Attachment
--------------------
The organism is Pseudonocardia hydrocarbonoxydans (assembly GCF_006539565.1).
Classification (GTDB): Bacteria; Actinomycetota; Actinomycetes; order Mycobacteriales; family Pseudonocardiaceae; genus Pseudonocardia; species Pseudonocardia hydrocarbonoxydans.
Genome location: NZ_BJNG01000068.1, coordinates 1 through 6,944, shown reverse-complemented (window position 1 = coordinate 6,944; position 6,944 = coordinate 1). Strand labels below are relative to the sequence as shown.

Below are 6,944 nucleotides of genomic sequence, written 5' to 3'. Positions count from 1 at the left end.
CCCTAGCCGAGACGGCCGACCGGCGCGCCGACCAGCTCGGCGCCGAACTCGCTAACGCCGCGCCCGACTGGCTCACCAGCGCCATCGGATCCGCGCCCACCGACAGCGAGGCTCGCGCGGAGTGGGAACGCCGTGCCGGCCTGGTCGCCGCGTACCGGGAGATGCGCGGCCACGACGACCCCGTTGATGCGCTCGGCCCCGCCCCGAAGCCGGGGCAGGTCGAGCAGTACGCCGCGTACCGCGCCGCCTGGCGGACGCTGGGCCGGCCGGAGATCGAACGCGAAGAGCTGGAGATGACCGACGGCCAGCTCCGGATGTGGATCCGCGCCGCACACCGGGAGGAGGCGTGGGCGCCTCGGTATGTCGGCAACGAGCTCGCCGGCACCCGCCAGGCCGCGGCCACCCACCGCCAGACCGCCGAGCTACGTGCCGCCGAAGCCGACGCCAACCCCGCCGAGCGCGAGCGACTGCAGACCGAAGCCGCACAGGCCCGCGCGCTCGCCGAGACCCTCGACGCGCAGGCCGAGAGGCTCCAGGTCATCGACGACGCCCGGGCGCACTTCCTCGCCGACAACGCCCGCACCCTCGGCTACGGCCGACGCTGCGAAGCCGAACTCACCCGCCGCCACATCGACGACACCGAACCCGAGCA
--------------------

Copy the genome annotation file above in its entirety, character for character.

The organism is Pseudonocardia hydrocarbonoxydans (assembly GCF_006539565.1).
Classification (GTDB): Bacteria; Actinomycetota; Actinomycetes; order Mycobacteriales; family Pseudonocardiaceae; genus Pseudonocardia; species Pseudonocardia hydrocarbonoxydans.
Genome location: NZ_BJNG01000068.1, coordinates 1 through 6,944, shown reverse-complemented (window position 1 = coordinate 6,944; position 6,944 = coordinate 1). Strand labels below are relative to the sequence as shown.

Below are 6,944 nucleotides of genomic sequence, written 5' to 3'. Positions count from 1 at the left end.
CCCTAGCCGAGACGGCCGACCGGCGCGCCGACCAGCTCGGCGCCGAACTCGCTAACGCCGCGCCCGACTGGCTCACCAGCGCCATCGGATCCGCGCCCACCGACAGCGAGGCTCGCGCGGAGTGGGAACGCCGTGCCGGCCTGGTCGCCGCGTACCGGGAGATGCGCGGCCACGACGACCCCGTTGATGCGCTCGGCCCCGCCCCGAAGCCGGGGCAGGTCGAGCAGTACGCCGCGTACCGCGCCGCCTGGCGGACGCTGGGCCGGCCGGAGATCGAACGCGAAGAGCTGGAGATGACCGACGGCCAGCTCCGGATGTGGATCCGCGCCGCACACCGGGAGGAGGCGTGGGCGCCTCGGTATGTCGGCAACGAGCTCGCCGGCACCCGCCAGGCCGCGGCCACCCACCGCCAGACCGCCGAGCTACGTGCCGCCGAAGCCGACGCCAACCCCGCCGAGCGCGAGCGACTGCAGACCGAAGCCGCACAGGCCCGCGCGCTCGCCGAGACCCTCGACGCGCAGGCCGAGAGGCTCCAGGTCATCGACGACGCCCGGGCGCACTTCCTCGCCGACAACGCCCGCACCCTCGGCTACGGCCGACGCTGCGAAGCCGAACTCACCCGCCGCCACATCGACGACACCGAACCCGAGCA